His best friend, Paul, came to realize that his health was failing and decided to move in with Helen, his friend from long ago in California. When Paul moved to California,Pete lost his best buddy. He began hanging out at the Hickham golf course, often three days a week. He was looked after by Bobbie, who worked at the bar. He felt at home there. He told me that he planned to move to housing at Hickham. And he did just that, and then regretted his move. He said "It was too large to care for." He was making plans to return to the Villa.
Teena and I had Pete over for dinner many times, with Paul for a long time, and also Pat, another friend who lived in Discovery Bay until she moved to Arizona, and then after Paul moved, Pete came by himself. The two of them could really tell the stories and were very full of fun. Teena and I were in Arizona and did not learn of his death until our return. We informed members of the "Tribe," and the people at the Smoke House bar.
All of us who knew Pete wish that if golf is played in Heaven, that he will at last make a hole-in-one. Aloha Pete
Thursday, November 30, 2017
More Letters From Paradise
Each kit will be filled with a "comfort letter," and photos of family and nonperishable food. Donations of cases of bottled water, flashlights, batteries, duct tape, and Clorox wipes are needed.
These kits are for elementary school children, to be used incase of a nuclear attack from North Korea. Hawaii will do its best to be prepared for such an event. When the attack siren sounds you have only 12 minutes to find a place to shelter. But Hawaii has no public shelters. We have been told to" shelter in place."
Kids at Kaimuki Middle School were told to get to certain classrooms, close the windows, and turn off the air conditioning. They had also been told about the "pee buckets" they would be using. A directive was sent to teachers to use plastic sheeting, wet cloth and duct tape to seal windows to minimize air contamination.
All of this reminds me too much of the Cold War. Imagine a young teacher trying to tell her students about something you cannot taste,touch,see,or smell. And the temperature outside is 85 degrees,and inside the sealed classroom it would be unbearable
At the beginning of each month a siren sounds, testing the Tsunami Alert System. This coming Friday, December 1st a wailing tone will be added.
Wednesday, November 22, 2017
More Letters From Paradise
Remember Wake Island
Living here in Hawaii we are constantly reminded of the attack on Pearl Harbor. But how many under the age of fifty, remember the battle for Wake Island? Five hours after the attack on Pearl Harbor, Wake Island also underwent an attack by the Japanese.
Wake Island is located in the far-Western part of the Pacific. Over 2000 miles due west of Honolulu. The island became important because Pan American Airway developed it as a refueling and rest stop for its wealthy clients. The aircrafts were huge flying boats, landing and taking off on water. Pan American built a hotel for their wealthy guests.
The American military also had plans for the island. Fearing the increasing friction between the U.S. and Japan, contractors were busy building an air strip, hospital, and other buildings. Over 1,100 civilian construction workers were trapped on Wake when the war broke out.
Wake Island is an atoll made- up of three small islands grouped around a shallow lagoon that was once the crater of extinct volcano. Wake,the largest of the three, is separated by narrow channels from Wilkes and Peale islands, just to the west. Together they form a rough horseshoe shape. The islands had swarms of rats, but no fresh water. The interior of the islands contained masses of trees and brush. Wake was next in importance to Midway as a base for aircraft, submarines, land-based forces, and fleet facilities. And it was not far from Japan.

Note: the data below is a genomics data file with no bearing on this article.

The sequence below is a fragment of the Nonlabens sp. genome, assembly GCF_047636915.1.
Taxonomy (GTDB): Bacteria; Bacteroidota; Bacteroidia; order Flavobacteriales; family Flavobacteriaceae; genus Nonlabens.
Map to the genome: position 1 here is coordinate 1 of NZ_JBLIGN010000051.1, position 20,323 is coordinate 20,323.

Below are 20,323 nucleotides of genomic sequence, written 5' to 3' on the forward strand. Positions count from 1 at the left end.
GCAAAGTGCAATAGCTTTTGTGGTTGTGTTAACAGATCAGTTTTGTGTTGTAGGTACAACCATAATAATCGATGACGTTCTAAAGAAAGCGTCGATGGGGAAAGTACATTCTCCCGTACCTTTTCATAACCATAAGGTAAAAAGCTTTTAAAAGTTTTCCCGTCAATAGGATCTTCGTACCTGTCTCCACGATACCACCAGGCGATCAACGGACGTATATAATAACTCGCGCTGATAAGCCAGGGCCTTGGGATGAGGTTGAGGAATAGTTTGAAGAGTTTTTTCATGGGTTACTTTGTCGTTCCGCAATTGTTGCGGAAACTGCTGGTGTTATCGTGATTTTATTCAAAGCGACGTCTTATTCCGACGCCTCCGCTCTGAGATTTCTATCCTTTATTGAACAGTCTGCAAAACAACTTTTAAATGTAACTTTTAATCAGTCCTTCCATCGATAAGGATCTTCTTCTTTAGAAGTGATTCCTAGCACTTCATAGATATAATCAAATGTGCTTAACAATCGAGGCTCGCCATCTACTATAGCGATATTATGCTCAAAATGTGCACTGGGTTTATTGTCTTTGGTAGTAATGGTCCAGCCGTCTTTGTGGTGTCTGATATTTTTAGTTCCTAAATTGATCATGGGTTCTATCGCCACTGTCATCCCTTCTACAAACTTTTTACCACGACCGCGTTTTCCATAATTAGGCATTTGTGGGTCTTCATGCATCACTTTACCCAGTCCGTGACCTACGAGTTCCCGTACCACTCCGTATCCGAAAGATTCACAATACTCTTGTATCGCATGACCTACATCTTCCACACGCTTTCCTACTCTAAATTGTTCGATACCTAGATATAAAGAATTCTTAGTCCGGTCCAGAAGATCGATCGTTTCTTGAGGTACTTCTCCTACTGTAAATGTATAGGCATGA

Wake was garrisoned by a force of 510 Marines equipped with three three-inch antiaircraft batteries of four guns each, three five-inch shore batteries of two guns each, two dozen .50 caliber machine guns, and two dozen .30 caliber machine guns. Also, a few old Springfield rifles. And that was all. The arrival of twelve brand-new Grumman F4F Wildcatfighter planes were a welcome addition to the island's defense.
The attack began with a flight of eighteen bombers which destroyed eight of the Wildcats. When they had finished, the only thing left intact was the runway itself.
Many of the visible structures were in ruins. There were only three flyable planes left.
In spite of bombs from the air, strafing runs, and two landings, this handful of Marines with some of the construction workers, lasted two days longer than did the defenders of the Alamo.
Back in Pearl Harbor Admiral Kimmel dispatched a relief fleet to Wake, but the fleet was ordered back to Pearl as there was a change of command. In other words, the defenders of Wake were screwed. No help would be sent to them.
The commanding officer of Wake Island was Commander Winfield Scott Cunningham USN, and Major James Devereux was commander of the Marine detachment.
During the fourteen day siege the Marines sank one major Japanese ship, heavily damaged several others, and repelled a Japanese invasion. Commander Cunningham, realizing that there was little hope left, ordered a surrender. The Marines were mad as hell.
The Japanese were so angry having lost so many men, and that there were no women to rape. The captives were harshly treated, and then taken aboard a ship which would carry them to both Japan and China. Some few civilians were kept to rebuild, and then were executed. On the ship five men were selected, blindfolded, and beheaded as a symbolic revenge for having killed so many Japanese soldiers.
The prisoners were to spend the next three and a half years as prisoners and slave laborers. It all came to an end with the Atomic bombs dropped on Hiroshima and Nagasaki, and the Japanese surrender.
The construction company that had hired these civilians, paid wages to those who had managed to survive. Commander Cunningham and Major Devereaux were both promoted. Each man later wrote books about their experience.
Wake Island today maintains the airstrip, but there are no commercial flights and it is simply there for emergencies. The population today is 120 civilians. They have a nine hole golf course, cocktail bar, and nice housing. Visitors to the island just have government authorization. They are geologists, oceanographers, bureaucrats, film makers, and some of the survivors of the battle. Marine and Navy retirees may travel there free of charge on military aircraft.
What I have written is from the most excellent "Given Up for Dead," by Bill Sloan. Bantam hardcover edition published 2003.